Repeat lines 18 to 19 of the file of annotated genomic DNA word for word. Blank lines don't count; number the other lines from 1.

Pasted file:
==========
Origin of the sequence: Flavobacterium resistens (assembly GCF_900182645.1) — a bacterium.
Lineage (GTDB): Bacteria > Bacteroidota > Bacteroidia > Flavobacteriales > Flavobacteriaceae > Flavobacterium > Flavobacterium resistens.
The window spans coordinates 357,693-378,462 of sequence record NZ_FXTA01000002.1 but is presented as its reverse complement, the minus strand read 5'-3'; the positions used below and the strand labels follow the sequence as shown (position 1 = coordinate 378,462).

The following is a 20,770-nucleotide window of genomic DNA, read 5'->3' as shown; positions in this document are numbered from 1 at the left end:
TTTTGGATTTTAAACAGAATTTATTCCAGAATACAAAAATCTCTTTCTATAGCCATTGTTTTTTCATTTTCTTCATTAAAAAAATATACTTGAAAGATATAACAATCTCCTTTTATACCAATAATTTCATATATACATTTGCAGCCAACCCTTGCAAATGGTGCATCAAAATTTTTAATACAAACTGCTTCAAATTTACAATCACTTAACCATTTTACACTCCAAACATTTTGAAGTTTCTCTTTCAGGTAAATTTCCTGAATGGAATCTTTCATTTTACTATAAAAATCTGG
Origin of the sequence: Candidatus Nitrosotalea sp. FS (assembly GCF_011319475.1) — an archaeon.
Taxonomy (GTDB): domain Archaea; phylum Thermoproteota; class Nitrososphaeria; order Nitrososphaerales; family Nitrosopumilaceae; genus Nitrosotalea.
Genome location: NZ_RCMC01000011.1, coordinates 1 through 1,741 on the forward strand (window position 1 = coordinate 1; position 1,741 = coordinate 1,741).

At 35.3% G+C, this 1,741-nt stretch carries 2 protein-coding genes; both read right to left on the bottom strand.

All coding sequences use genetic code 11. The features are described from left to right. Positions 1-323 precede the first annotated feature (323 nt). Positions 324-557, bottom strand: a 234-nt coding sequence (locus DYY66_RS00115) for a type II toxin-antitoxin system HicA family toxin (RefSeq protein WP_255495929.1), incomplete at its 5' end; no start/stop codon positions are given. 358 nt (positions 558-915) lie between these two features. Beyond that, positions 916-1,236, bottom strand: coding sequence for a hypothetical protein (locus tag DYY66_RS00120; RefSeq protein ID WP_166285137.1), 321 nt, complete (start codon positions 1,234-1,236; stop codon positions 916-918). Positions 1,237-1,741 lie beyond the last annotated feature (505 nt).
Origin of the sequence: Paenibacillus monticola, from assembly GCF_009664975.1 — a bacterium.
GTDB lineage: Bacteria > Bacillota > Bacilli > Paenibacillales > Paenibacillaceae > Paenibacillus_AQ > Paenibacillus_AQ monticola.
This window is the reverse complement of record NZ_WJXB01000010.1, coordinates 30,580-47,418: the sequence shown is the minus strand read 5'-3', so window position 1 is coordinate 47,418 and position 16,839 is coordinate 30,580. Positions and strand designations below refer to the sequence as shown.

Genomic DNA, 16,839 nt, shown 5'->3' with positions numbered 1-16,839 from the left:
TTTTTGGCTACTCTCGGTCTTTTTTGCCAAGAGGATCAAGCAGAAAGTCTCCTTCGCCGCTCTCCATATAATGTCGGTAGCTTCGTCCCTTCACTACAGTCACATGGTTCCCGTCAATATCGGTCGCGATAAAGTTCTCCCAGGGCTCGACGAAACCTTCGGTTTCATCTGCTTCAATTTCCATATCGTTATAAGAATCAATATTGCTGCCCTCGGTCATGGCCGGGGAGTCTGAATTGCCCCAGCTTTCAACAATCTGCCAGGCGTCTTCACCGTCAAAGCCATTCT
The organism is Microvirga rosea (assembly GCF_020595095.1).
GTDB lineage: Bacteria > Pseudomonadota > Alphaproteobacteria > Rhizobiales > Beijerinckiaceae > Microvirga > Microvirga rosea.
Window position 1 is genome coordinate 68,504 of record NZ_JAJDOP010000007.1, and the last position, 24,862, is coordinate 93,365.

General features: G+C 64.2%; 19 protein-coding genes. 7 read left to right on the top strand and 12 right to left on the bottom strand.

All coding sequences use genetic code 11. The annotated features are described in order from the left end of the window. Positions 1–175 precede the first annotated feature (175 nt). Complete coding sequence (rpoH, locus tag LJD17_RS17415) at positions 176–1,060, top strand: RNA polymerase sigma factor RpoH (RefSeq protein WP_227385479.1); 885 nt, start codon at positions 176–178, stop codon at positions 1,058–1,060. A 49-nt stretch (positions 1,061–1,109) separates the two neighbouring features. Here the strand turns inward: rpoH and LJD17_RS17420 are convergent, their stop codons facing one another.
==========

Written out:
Window position 1 is genome coordinate 68,504 of record NZ_JAJDOP010000007.1, and the last position, 24,862, is coordinate 93,365.

General features: G+C 64.2%; 19 protein-coding genes. 7 read left to right on the top strand and 12 right to left on the bottom strand.